Gender Roles in A Raisin in the Sun by Lorraine Hansberry

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“If all men are born free, how is it that all women are born slaves?”(Mary Astell). Throughout American history, women have always been viewed as inferior to males. Some women have the privilege to have a career; however, during the 1950s, many black women were unable to pursue their dreams. Women today remain belongs to this patriarchal stereotype of being the caretakers for their family but are given no recognition for the influences that each have on the growing society.

Throughout the 1970s, black women faced many challenges, as they falsely believed they had no role in the women’s movement, as it mainly pertained to white women. African American women persevere in fighting for the rights they deserve, yet many fail to reach their accomplishments due to the ranking and position of men. When in today’s society, one would expect women and men to be seen as equals, the patriarchal ways of the 1970s still withstand. The play, A Raisin in the Sun, written by Lorraine Hansberry, exemplifies the juxtaposition of how African American women are perceived, contrasting from men.

According to Linda L. Black and David Stone, the word privilege is a special advantage, not earned by a person’s talent, but by the classification he or she is in. Many people, specifically those who are Caucasian, are oblivious to the recognition he or she receives. White people do not acknowledge the advantages he or she acquires and are “given considerable power to escape many kinds of danger”(McIntosh 11). The preponderance a European American obtains is superior to those of color.

For instance, white people are often not penalized for the poor decisions he or she makes, yet African American people are held accountable to take responsibility for the wrongdoing. Those who are not able to distinguish the discrepancy between the treatment of Caucasian and African American people are the reason racial privilege still exists. Most males do not recognize the privilege he is given from the time of birth to death.

A man’s, reluctance to confess that he is privileged, seems to create a major impact on a woman’s life. Women who work for hours each day do not receive the same respect a man would who has the same job. Gender roles have been prevalent for thousands of years and “by trapping men in culturally expected behavior” has allowed this role to continue to present day (Black and Stone 6). Men are brought into this world, expected to behave a certain way because of the position each are put into. If people of all color were respected equally, the topic of privilege would not be a dispute in America.

Gender roles have always supierorized the male race, the privileges of men was unequal compared to those of women in the 1970s. In her play, A Raisin the Sun, Lorraine Hansberry demonstrates how gender roles are apparent in home and social aspects through the character Walter, and his wife Ruth, and sister Beneatha. The patriarchal stereotype is consistent all through the play, and the reader can interpret the minor details in the characters words.

When the Younger family realizes they arereceiving ten-thousand dollars for the loss of their father, one recognizes the change in attitude of each family member. Walter expects Ruth to manage the household, which contains five family members. Walter assumes Ruth should supervise Travis, their eleven- year old son, while he gets drunk almost every night. Although Ruth is only thirty years old, Walter causes her weariness and constantly forcing her to do his work. Walter is dissatisfied with the life Ruth provides him, yet he gives her nothing in return; therefore she feels as though he “needs something [she] can’t give him anymore”(Hansberry 187).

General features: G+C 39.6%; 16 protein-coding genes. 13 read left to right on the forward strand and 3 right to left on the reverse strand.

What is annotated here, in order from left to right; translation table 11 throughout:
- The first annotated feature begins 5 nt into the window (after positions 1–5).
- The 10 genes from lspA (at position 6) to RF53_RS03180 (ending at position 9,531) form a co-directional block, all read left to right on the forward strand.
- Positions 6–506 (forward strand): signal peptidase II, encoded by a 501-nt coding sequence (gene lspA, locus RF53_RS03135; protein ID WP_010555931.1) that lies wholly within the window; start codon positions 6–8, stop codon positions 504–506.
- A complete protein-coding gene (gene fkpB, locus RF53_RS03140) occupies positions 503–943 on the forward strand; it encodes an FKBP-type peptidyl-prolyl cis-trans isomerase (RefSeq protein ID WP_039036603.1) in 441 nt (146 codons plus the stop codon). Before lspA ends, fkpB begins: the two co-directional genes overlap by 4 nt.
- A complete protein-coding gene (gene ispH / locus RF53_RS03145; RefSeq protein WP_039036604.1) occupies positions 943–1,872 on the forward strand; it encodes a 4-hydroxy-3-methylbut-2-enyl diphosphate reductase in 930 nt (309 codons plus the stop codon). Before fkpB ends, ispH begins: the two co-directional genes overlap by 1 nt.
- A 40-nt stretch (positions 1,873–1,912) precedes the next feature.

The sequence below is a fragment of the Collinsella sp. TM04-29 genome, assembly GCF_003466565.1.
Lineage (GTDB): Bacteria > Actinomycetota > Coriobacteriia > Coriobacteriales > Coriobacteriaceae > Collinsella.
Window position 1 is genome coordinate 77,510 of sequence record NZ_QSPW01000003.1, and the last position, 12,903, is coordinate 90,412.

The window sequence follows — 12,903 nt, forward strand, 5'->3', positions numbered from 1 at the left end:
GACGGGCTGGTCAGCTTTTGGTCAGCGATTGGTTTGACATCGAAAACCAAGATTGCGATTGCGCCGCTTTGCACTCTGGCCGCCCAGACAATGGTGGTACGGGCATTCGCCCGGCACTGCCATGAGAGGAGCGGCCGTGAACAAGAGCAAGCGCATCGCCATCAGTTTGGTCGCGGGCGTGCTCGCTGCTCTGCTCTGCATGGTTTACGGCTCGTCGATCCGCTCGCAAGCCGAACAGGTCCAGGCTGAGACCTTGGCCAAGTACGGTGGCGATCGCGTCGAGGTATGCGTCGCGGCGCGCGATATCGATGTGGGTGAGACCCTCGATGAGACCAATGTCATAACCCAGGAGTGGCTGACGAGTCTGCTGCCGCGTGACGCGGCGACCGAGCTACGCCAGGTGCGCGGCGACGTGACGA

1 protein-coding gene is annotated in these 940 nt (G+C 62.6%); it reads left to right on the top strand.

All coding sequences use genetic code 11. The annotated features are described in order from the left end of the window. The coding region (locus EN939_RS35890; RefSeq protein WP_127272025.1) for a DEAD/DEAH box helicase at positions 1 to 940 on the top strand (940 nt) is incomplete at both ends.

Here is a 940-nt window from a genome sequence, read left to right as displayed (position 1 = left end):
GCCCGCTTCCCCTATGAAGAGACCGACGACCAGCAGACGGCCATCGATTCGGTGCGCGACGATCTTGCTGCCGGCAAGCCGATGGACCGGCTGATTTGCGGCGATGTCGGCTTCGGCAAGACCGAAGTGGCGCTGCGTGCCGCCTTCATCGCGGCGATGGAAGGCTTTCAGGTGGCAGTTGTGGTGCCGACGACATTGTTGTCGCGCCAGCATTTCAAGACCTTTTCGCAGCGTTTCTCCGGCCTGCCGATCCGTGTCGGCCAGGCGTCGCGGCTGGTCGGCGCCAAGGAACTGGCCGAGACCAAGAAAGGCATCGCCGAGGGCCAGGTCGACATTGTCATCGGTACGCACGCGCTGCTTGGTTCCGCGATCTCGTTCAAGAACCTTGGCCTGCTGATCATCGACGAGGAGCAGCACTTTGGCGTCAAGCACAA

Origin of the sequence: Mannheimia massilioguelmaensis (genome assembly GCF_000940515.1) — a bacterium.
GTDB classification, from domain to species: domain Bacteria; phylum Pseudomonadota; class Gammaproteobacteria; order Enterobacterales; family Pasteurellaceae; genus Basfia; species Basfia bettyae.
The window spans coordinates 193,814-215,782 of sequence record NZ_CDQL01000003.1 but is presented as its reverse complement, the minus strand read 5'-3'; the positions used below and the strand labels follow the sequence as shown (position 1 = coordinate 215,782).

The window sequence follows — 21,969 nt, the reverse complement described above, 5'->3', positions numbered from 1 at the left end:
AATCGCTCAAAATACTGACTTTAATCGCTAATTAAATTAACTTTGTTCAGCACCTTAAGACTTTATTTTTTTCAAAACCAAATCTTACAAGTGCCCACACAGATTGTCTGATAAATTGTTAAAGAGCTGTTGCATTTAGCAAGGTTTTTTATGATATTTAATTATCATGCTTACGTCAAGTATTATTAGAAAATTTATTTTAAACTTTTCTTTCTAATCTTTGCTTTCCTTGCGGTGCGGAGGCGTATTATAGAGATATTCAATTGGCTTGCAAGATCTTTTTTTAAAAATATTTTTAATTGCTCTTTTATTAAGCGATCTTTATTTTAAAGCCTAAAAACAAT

Ruth has a sense that she cannot give Walter anymore of her love because she is fatigued and overworked. In Walter’s mind, money is a man’s one and only focus and explains to Ruth that women do not sense how men are superior. Ruth is a determined, and hard working woman, but men show her no respect. Towards the end of the play, Walter realizes all the things he has done wrong, and believes he is“a man- and [he] think[s] [his] wife should wear some pearls” because he wants buy the upscale and expensive things, but he has not money to do so (Hansberry 143). Pearls were cherished in the late 1950s because few women, particularly black women, were unable to possess them because of their position in the culture.

Cite this paper

Gender Roles in A Raisin in the Sun by Lorraine Hansberry. (2021, Nov 17). Retrieved from https://samploon.com/gender-roles-in-a-raisin-in-the-sun-by-lorraine-hansberry/



How are gender roles shown in raisin in the sun?
In Raisin in the Sun, the traditional gender roles are shown through the characters' actions and dialogue. The men are shown as the providers and the women are shown as the homemakers.
How is feminism shown in A Raisin in the Sun?
Feminism is shown in A Raisin in the Sun through the characters of Lena, Beneatha, and Ruth. They are all strong women who are fighting for what they believe in and what they want in life.
What are some ways Beneatha defies gender norms?
Beneatha defies gender norms by wearing masculine clothing and by working on a career in science.
What are the roles of male and female?
For example, girls and women are generally expected to dress in typically feminine ways and be polite, accommodating, and nurturing. Men are generally expected to be strong, aggressive, and bold . Every society, ethnic group, and culture has gender role expectations, but they can be very different from group to group.
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